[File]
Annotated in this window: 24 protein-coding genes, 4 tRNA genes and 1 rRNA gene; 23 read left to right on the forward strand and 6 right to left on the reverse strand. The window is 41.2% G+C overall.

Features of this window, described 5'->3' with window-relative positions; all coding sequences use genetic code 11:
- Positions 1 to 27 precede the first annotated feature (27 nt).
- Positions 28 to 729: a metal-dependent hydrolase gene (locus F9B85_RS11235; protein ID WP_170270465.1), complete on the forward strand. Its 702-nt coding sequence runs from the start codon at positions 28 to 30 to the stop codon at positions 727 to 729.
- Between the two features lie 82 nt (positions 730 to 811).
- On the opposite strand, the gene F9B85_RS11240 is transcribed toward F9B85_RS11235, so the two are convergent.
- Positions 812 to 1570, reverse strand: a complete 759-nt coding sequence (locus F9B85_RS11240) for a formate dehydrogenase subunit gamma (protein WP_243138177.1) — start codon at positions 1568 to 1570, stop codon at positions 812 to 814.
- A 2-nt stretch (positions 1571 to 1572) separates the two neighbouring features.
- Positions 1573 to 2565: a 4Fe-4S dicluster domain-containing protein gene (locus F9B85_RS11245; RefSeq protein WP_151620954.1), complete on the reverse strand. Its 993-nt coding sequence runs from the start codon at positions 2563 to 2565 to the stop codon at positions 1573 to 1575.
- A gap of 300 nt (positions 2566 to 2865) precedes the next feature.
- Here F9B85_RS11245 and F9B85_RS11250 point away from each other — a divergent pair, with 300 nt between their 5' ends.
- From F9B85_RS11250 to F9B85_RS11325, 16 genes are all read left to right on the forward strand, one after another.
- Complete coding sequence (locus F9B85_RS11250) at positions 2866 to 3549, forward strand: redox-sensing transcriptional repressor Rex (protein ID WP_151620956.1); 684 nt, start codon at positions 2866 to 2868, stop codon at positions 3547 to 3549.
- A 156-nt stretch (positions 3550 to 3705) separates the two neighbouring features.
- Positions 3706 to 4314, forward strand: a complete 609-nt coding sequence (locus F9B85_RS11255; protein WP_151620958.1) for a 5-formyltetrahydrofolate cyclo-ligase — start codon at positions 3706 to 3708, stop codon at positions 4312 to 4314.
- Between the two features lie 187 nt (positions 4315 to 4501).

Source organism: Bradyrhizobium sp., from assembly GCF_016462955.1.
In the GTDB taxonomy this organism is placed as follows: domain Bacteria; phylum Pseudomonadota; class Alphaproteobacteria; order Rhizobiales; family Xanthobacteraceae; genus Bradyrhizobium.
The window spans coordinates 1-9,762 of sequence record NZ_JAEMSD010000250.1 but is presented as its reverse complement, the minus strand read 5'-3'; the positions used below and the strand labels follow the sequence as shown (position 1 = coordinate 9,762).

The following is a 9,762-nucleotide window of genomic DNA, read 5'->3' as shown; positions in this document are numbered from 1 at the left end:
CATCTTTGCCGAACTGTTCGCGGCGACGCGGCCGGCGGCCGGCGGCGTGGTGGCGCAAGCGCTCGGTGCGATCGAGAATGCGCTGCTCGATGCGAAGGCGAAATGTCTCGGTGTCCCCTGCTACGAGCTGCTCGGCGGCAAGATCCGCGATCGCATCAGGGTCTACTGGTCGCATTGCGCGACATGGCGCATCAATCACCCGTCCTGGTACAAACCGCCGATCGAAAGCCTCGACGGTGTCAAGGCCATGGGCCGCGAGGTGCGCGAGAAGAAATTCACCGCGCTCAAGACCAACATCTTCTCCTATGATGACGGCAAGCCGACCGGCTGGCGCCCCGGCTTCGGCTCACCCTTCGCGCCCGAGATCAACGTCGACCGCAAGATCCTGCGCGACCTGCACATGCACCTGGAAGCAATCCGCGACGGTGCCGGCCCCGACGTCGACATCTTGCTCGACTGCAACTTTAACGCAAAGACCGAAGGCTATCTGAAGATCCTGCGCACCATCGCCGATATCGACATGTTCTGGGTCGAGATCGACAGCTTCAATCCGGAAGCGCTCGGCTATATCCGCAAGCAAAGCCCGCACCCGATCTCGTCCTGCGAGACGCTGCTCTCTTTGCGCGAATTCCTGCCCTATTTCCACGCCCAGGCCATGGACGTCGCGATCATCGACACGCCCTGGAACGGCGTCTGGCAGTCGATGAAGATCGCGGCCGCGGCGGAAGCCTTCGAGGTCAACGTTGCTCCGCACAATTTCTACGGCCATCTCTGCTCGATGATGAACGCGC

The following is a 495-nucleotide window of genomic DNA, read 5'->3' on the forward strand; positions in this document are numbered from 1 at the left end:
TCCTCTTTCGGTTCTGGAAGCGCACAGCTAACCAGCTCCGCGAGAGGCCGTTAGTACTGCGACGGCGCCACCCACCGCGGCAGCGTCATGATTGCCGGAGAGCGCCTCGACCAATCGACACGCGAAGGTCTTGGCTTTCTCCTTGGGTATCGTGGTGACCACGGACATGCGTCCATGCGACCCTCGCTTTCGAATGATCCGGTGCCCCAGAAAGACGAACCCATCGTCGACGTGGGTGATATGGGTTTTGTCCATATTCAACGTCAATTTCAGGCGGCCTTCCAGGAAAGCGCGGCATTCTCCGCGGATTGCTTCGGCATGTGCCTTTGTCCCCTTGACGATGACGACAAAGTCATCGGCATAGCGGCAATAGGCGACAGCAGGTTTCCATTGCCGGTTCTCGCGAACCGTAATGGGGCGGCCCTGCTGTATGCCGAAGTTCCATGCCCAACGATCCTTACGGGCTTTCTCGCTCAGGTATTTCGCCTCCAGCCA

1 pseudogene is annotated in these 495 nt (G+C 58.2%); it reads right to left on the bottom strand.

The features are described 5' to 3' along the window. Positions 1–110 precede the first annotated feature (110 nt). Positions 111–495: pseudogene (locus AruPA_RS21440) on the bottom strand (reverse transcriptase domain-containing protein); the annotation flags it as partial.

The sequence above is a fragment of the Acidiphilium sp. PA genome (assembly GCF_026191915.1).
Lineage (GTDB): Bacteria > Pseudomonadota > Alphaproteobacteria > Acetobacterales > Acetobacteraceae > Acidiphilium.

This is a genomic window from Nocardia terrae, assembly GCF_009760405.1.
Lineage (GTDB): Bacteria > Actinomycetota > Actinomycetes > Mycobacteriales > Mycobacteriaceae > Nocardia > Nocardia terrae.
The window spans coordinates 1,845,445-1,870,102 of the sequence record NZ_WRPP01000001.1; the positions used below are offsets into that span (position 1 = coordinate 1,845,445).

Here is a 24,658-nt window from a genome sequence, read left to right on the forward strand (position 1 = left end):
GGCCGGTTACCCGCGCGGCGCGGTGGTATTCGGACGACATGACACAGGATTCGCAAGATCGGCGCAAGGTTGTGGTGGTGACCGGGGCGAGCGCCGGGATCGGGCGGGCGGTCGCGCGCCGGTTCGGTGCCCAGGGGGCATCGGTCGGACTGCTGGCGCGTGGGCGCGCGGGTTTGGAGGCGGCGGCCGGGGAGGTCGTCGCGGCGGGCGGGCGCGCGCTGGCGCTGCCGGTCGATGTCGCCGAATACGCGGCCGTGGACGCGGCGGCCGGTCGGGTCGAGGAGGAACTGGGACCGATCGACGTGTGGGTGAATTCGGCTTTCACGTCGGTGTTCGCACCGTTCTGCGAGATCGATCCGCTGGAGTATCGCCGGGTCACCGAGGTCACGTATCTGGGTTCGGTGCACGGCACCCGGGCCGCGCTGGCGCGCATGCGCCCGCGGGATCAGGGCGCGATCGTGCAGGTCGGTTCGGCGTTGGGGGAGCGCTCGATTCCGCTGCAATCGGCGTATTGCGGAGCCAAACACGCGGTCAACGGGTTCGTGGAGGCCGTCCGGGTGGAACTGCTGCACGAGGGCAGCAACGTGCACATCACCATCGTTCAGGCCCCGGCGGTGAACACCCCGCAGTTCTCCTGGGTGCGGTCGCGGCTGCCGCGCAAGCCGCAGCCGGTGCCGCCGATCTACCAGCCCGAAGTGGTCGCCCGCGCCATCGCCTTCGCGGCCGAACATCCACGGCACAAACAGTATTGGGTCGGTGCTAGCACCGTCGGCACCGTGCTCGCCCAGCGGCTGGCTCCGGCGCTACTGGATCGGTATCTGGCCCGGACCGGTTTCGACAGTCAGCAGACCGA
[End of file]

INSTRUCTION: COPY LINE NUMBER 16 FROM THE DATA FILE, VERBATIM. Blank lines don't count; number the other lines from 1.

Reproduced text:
- Between the two features lie 187 nt (positions 4315 to 4501).